A further object of the invention is to provide a device of this type that may be also used to protect different portions of the upper parts of the shoe during polishing or cleaning in cases where the shoes are patterned in different colors. While patterned combinations have been used, they are generally unpopular because of the difficulty of cleaning. My device may be provided "with parts that can be used to cover portions 1' per face of the sole edge and extend securely inwardly toward the seam between the sole and the uppers so that the polish or cleaner being app-lied cannot possibly be daubed or run upon the face of the sole edge.

Other objects and advantages of the invention 5 will be apparent from the following description taken in connection with the accompanying drawing which forms a part hereof.

In the drawing:

Figure 1 is a perspective View of one form of the invention, showing how it is applied to the edge of the sole and about the face of theheel of a shoe;

Fig. 2 is a top plan view of the device shown 7 in Fig. 1; 15

Fig. 3 is a vertical section taken. on line 33 of Fig. 1;

Fig. 4 is a perspective view of a slightly modifled form of device embodying the invention;

Fig. 5 is a similar view of a device embodying the invention but of the form that permits protection of different parts of the uppers as Well as the edge of the sole and heel; and

Fig. 6 is a vertical section taken on line B6 of Fig. 1. I 5

In order that the purposes of my invention will be readily comprehended, I have illustrated in Fig. 1 a shoe in dotted lines with a device embodying the invention shown applied thereto. This device preferably comprises a strip I of material that may be molded or otherwise formed to the shape of a shoe sole. If strip I is made of rubberized material, which is preferable so that it may be readily washed or cleaned after each use, this strip may be molded. It will be understood, hcwever, that it is not essential to the invention that strip I be molded.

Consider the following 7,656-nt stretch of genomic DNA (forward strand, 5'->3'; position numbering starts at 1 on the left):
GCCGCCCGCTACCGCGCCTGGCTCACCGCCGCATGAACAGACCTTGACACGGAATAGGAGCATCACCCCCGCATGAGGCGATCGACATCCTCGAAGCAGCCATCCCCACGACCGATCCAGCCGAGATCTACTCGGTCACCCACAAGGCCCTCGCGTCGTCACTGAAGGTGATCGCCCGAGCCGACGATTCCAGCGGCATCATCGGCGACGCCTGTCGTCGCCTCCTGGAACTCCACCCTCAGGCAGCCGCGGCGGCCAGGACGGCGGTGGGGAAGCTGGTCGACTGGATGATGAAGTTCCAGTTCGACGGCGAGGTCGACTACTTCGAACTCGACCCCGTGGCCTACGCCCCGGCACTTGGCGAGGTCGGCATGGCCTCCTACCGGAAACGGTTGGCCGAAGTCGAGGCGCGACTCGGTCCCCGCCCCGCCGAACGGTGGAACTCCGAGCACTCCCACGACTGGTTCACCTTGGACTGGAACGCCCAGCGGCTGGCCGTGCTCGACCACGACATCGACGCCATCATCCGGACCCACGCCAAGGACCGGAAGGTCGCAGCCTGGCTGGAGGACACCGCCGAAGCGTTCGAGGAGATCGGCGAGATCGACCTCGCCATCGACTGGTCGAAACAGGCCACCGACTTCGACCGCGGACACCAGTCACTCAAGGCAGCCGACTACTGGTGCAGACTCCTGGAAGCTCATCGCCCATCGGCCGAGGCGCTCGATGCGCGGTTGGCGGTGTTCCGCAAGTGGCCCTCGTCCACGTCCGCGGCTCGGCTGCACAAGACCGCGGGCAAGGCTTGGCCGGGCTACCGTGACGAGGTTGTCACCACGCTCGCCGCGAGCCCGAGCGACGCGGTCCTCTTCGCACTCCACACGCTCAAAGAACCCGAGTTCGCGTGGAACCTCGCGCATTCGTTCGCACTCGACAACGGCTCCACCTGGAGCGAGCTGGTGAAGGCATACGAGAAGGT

Strip 5 is grooved at 2 to permit the edge of the shoe sole to slip therein. A bead 3 is formed about the upper part and terminates in a sharply pointed edge 4 adapted to lie in the crevice between the upper face 5 of the sole edge and the upper part of the shoe. If it is desired, bead 3 may reinforce or give suificient rigidity or strength to pointed edge 4 to keep it in place in this crevice or at least to hold it far enough inwardly at the seam between the sole edge and the upper part to prevent the polish or cleaner from being daubed upon or smeared along the upper face 5 of the sole edge. It is customary to finish the sole edge, including the side face and the upper face 5, in black if the entire upper portion of the shoe is white. In the case of combination colors, it is customary to finish the sole'edge in the color of the leather that forms the trim of the shoe. Consequently, if the shoe is being polished or cleaned, it is undesirable for the polish or cleaner to be applied to the upper face 5 or the vertical edge of the sole. Bead 3 may be of sufficient rigidity to keep pointed edge 4 in its place upon upper face 5 of the sole edge. It is desirable, however, to have some resiliency between pointed edge 4 and bead 3 so that the device may be easily slipped over the edge of the sole.